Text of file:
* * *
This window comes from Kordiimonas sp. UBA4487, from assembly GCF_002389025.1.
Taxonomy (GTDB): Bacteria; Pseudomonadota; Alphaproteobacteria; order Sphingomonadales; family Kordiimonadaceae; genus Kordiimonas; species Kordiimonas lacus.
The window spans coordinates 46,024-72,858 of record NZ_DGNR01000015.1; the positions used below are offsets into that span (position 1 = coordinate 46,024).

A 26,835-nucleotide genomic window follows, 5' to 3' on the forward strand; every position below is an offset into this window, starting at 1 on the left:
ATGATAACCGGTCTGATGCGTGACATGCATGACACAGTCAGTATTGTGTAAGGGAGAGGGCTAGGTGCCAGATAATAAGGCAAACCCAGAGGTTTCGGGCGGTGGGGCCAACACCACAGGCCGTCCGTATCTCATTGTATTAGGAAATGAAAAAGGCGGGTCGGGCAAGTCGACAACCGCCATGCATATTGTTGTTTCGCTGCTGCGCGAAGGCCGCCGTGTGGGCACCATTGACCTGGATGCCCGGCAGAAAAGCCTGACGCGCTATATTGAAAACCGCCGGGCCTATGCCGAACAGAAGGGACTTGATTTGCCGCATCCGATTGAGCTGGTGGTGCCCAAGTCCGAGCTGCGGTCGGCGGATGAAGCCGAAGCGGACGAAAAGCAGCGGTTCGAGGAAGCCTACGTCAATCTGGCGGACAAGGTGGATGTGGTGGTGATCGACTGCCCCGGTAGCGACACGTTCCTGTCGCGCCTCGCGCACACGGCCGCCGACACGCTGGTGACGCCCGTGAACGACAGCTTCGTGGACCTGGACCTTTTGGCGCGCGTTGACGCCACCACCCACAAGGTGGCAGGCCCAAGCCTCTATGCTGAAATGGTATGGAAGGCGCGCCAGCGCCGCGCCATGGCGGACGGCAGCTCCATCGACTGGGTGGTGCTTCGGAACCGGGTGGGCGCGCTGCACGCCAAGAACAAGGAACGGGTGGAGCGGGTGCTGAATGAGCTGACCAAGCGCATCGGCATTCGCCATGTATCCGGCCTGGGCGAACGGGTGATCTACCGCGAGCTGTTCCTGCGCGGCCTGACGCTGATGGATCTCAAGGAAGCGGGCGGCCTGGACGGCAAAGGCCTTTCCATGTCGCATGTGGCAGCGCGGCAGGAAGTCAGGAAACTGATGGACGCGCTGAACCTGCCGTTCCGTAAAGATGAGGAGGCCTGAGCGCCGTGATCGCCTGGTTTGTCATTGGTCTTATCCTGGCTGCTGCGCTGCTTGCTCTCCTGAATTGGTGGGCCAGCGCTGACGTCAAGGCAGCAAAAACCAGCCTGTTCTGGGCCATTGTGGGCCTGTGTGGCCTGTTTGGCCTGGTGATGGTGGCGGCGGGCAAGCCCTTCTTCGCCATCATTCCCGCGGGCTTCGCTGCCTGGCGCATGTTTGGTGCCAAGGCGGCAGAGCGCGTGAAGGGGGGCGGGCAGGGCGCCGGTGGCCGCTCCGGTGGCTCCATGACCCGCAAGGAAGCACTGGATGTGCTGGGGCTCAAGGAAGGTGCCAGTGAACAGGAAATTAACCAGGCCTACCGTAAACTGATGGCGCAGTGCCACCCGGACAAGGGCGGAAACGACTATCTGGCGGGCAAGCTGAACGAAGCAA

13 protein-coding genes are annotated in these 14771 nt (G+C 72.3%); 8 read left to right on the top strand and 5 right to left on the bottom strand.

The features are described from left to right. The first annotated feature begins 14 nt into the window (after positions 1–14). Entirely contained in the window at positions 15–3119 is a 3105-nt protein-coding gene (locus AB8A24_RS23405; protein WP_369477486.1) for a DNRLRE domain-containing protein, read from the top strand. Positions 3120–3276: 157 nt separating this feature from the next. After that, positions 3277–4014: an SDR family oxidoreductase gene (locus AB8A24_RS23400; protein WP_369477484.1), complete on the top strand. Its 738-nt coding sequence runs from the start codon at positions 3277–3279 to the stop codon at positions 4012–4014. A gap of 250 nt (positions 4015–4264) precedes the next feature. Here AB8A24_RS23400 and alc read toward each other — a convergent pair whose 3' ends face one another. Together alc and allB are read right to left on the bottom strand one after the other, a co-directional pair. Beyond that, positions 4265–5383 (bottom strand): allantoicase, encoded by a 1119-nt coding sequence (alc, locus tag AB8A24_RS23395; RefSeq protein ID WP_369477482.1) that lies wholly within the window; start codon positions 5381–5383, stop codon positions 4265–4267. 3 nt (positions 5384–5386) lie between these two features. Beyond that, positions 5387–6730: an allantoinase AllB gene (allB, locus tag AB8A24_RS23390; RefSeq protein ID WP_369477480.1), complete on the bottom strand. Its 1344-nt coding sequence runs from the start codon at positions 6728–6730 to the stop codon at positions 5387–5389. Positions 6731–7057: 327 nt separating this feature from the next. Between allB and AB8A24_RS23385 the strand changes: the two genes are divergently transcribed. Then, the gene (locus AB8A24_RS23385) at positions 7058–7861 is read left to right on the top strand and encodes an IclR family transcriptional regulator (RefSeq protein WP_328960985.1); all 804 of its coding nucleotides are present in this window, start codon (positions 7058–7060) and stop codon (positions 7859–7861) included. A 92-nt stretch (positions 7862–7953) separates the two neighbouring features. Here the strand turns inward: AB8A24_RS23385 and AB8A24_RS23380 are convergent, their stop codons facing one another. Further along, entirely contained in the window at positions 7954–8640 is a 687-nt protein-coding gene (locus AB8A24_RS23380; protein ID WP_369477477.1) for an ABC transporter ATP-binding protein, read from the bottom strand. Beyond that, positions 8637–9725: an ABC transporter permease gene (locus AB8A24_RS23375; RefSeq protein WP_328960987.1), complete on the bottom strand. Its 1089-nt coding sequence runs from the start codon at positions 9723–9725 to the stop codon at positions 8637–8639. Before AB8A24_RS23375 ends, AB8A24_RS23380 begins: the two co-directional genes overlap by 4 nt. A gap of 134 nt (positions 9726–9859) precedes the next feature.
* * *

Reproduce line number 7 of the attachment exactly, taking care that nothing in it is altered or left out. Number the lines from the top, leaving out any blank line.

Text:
The features are described from left to right. The first annotated feature begins 14 nt into the window (after positions 1–14). Entirely contained in the window at positions 15–3119 is a 3105-nt protein-coding gene (locus AB8A24_RS23405; protein WP_369477486.1) for a DNRLRE domain-containing protein, read from the top strand. Positions 3120–3276: 157 nt separating this feature from the next. After that, positions 3277–4014: an SDR family oxidoreductase gene (locus AB8A24_RS23400; protein WP_369477484.1), complete on the top strand. Its 738-nt coding sequence runs from the start codon at positions 3277–3279 to the stop codon at positions 4012–4014. A gap of 250 nt (positions 4015–4264) precedes the next feature. Here AB8A24_RS23400 and alc read toward each other — a convergent pair whose 3' ends face one another. Together alc and allB are read right to left on the bottom strand one after the other, a co-directional pair. Beyond that, positions 4265–5383 (bottom strand): allantoicase, encoded by a 1119-nt coding sequence (alc, locus tag AB8A24_RS23395; RefSeq protein ID WP_369477482.1) that lies wholly within the window; start codon positions 5381–5383, stop codon positions 4265–4267. 3 nt (positions 5384–5386) lie between these two features. Beyond that, positions 5387–6730: an allantoinase AllB gene (allB, locus tag AB8A24_RS23390; RefSeq protein ID WP_369477480.1), complete on the bottom strand. Its 1344-nt coding sequence runs from the start codon at positions 6728–6730 to the stop codon at positions 5387–5389. Positions 6731–7057: 327 nt separating this feature from the next. Between allB and AB8A24_RS23385 the strand changes: the two genes are divergently transcribed. Then, the gene (locus AB8A24_RS23385) at positions 7058–7861 is read left to right on the top strand and encodes an IclR family transcriptional regulator (RefSeq protein WP_328960985.1); all 804 of its coding nucleotides are present in this window, start codon (positions 7058–7060) and stop codon (positions 7859–7861) included. A 92-nt stretch (positions 7862–7953) separates the two neighbouring features. Here the strand turns inward: AB8A24_RS23385 and AB8A24_RS23380 are convergent, their stop codons facing one another. Further along, entirely contained in the window at positions 7954–8640 is a 687-nt protein-coding gene (locus AB8A24_RS23380; protein ID WP_369477477.1) for an ABC transporter ATP-binding protein, read from the bottom strand. Beyond that, positions 8637–9725: an ABC transporter permease gene (locus AB8A24_RS23375; RefSeq protein WP_328960987.1), complete on the bottom strand. Its 1089-nt coding sequence runs from the start codon at positions 9723–9725 to the stop codon at positions 8637–8639. Before AB8A24_RS23375 ends, AB8A24_RS23380 begins: the two co-directional genes overlap by 4 nt. A gap of 134 nt (positions 9726–9859) precedes the next feature.